I’m currently working on a project that explores recent apocalyptic fiction written by major literary figures, including Margaret Atwood, Cormac McCarthy, Jeanette Winterson, David Mitchell, Colson Whitehead and others. On the broadest, formal level, I’m interested in what happens when the novel, the quintessential literary expression of modernity, mingles with the much older apocalyptic tradition, which, since the Enlightenment, has become the story of the fall of modernity. In the context of work written in the last decade or so, these issues are further complicated by the rejuvenation of a perceived civilizational conflict between the forces of modernity and anti-modernity effected by the events of September 11th, 2001. Other questions I’m currently mulling over in relation to this project have to do with the vexed status of historicism in this body of recent fiction, which seems deeply invested in more cyclical and mythic modes of temporality; the significance of the sublime as a category in these narratives’ visions of cataclysm; the popularity of apocalyptic narratives among young adult readers; and what all of this might or might not have to do with a number of other social, economic, and historical paradigms, including globalization, neoliberalism, and the end of the cold war.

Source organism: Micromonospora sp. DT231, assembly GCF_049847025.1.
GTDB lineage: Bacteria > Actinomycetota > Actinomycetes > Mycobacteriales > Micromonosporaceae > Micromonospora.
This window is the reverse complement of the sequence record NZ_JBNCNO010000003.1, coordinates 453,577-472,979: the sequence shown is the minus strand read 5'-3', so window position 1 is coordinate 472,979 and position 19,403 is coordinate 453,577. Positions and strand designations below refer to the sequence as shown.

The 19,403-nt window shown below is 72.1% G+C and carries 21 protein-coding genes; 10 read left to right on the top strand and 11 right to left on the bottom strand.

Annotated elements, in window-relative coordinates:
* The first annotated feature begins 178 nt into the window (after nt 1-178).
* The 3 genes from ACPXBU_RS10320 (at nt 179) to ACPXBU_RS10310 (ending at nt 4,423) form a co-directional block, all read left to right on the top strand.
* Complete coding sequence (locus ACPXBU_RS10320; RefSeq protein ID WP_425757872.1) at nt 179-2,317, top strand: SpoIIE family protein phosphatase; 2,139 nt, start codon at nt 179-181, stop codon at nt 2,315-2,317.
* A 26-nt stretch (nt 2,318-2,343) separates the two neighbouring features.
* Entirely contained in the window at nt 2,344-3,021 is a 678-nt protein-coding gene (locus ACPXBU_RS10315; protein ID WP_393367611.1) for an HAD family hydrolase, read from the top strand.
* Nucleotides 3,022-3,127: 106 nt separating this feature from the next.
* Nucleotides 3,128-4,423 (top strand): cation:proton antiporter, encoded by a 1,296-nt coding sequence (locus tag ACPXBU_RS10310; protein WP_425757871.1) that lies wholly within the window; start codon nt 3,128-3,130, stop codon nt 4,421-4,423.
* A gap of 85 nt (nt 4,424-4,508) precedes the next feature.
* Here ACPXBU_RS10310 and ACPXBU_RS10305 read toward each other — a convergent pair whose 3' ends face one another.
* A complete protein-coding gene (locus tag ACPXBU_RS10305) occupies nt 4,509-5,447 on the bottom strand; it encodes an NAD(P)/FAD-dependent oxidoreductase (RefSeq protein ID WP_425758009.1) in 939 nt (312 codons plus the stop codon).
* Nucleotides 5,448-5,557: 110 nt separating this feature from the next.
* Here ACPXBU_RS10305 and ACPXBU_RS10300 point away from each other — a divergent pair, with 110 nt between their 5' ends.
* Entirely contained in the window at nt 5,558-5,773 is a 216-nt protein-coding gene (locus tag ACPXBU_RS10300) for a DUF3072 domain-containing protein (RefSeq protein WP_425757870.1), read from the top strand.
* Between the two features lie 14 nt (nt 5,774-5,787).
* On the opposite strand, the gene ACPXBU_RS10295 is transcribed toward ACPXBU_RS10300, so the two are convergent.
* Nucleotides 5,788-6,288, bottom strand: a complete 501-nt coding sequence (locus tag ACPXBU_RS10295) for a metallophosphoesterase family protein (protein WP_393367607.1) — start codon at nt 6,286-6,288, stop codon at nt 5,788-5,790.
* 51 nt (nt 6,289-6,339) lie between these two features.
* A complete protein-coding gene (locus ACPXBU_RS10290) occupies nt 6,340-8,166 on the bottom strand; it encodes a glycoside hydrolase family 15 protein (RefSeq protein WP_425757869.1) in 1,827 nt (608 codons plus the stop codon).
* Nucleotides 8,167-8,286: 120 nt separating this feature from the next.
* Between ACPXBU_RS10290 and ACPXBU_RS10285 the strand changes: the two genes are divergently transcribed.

Brooke Hunter

Hunter undertakes the typical peregrina (pilgrim) activity of washing clothing at the end of a day of walking while on the 500 mile traditional medieval pilgrimage to Compostela de Santiago this summer.